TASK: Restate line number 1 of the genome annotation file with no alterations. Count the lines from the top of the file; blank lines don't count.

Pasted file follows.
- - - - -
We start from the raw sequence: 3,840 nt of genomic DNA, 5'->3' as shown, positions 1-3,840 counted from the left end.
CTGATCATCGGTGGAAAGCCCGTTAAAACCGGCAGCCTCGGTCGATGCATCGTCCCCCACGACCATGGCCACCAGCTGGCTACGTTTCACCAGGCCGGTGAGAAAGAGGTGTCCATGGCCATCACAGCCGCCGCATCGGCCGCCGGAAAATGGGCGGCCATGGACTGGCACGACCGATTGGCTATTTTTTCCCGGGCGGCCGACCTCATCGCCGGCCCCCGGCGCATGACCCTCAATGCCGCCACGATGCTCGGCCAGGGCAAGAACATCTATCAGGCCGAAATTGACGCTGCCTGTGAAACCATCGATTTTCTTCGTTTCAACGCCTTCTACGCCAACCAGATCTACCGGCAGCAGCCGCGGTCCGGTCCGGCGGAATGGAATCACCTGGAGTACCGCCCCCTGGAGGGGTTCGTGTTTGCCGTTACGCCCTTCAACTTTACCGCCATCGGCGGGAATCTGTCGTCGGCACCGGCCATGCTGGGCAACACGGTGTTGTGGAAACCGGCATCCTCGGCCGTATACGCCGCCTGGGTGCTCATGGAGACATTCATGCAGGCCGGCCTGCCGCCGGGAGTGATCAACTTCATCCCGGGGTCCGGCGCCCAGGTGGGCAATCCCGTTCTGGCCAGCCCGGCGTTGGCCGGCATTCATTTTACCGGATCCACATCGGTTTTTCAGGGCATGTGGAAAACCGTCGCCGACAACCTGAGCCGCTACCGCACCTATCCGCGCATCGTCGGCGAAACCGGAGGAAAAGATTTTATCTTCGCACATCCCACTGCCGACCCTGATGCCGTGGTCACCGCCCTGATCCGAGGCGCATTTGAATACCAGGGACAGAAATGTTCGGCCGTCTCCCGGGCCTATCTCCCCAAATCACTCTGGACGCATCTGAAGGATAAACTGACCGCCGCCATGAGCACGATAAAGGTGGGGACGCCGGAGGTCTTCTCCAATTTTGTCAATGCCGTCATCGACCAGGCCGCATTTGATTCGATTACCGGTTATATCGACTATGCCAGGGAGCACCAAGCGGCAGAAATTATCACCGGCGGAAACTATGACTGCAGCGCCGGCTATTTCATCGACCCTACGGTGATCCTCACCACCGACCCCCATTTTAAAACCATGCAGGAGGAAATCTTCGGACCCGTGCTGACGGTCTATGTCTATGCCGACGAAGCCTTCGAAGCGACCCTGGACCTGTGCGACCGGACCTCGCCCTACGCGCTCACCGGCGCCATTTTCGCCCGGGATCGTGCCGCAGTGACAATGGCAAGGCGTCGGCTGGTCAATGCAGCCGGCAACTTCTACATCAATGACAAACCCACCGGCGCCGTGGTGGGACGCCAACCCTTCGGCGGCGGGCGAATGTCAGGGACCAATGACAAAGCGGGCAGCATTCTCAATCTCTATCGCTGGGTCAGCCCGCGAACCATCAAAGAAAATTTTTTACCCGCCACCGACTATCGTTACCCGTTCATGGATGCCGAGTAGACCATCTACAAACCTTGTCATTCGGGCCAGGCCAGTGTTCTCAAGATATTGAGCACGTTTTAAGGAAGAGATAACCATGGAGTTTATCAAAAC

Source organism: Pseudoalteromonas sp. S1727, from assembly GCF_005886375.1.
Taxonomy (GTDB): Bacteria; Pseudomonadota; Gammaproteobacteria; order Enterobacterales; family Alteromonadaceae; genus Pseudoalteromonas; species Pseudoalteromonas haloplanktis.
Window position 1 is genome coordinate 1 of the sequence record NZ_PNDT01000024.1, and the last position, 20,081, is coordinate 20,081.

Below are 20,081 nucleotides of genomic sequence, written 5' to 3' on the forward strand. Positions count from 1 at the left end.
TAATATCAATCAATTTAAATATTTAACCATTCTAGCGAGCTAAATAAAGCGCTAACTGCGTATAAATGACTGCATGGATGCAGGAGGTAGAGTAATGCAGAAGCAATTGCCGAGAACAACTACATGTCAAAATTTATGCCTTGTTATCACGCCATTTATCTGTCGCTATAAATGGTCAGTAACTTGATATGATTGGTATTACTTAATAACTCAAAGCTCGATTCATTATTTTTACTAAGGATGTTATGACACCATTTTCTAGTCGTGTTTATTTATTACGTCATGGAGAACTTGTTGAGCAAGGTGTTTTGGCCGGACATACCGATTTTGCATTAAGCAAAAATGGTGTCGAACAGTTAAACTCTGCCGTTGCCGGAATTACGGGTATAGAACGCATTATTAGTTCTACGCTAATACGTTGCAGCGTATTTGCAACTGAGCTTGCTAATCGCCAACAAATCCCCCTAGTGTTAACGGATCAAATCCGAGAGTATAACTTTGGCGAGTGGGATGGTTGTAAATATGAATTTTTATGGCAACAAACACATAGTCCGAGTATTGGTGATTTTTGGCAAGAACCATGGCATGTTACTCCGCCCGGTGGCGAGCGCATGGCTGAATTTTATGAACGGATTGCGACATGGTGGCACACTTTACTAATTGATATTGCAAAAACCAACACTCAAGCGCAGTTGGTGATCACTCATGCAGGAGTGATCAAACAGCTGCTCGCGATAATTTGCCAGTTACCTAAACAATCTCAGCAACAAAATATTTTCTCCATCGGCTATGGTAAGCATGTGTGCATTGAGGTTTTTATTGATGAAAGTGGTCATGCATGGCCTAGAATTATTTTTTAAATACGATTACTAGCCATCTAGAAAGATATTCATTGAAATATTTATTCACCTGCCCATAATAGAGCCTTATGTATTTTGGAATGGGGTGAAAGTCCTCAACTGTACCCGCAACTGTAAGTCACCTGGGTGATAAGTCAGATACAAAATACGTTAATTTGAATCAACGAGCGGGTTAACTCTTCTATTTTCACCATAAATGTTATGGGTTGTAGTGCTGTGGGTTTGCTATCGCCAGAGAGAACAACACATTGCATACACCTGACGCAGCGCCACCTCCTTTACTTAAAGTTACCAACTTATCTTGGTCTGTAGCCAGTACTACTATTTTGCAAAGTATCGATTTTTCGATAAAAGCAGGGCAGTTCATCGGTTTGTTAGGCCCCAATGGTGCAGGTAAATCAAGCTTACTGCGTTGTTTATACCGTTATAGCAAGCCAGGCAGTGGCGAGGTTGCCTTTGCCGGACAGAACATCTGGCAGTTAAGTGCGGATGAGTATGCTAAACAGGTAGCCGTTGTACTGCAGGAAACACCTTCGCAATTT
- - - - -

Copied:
We start from the raw sequence: 3,840 nt of genomic DNA, 5'->3' as shown, positions 1-3,840 counted from the left end.